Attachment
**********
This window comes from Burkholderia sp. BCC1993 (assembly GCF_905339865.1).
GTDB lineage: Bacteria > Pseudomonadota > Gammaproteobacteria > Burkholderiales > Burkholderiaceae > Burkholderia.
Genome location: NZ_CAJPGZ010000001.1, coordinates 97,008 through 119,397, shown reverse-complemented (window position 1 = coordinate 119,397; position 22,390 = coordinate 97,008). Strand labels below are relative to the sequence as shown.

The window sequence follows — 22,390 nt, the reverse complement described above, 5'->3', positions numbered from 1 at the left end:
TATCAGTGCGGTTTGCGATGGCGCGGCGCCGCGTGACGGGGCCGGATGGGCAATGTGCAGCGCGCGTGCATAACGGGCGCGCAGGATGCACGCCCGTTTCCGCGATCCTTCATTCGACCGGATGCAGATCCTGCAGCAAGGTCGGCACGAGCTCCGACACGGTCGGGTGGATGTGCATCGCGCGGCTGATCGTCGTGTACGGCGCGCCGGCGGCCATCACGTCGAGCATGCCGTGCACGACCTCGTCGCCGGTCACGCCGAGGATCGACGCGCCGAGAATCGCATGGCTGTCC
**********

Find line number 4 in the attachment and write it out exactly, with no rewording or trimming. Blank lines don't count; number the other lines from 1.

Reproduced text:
The window sequence follows — 22,390 nt, the reverse complement described above, 5'->3', positions numbered from 1 at the left end: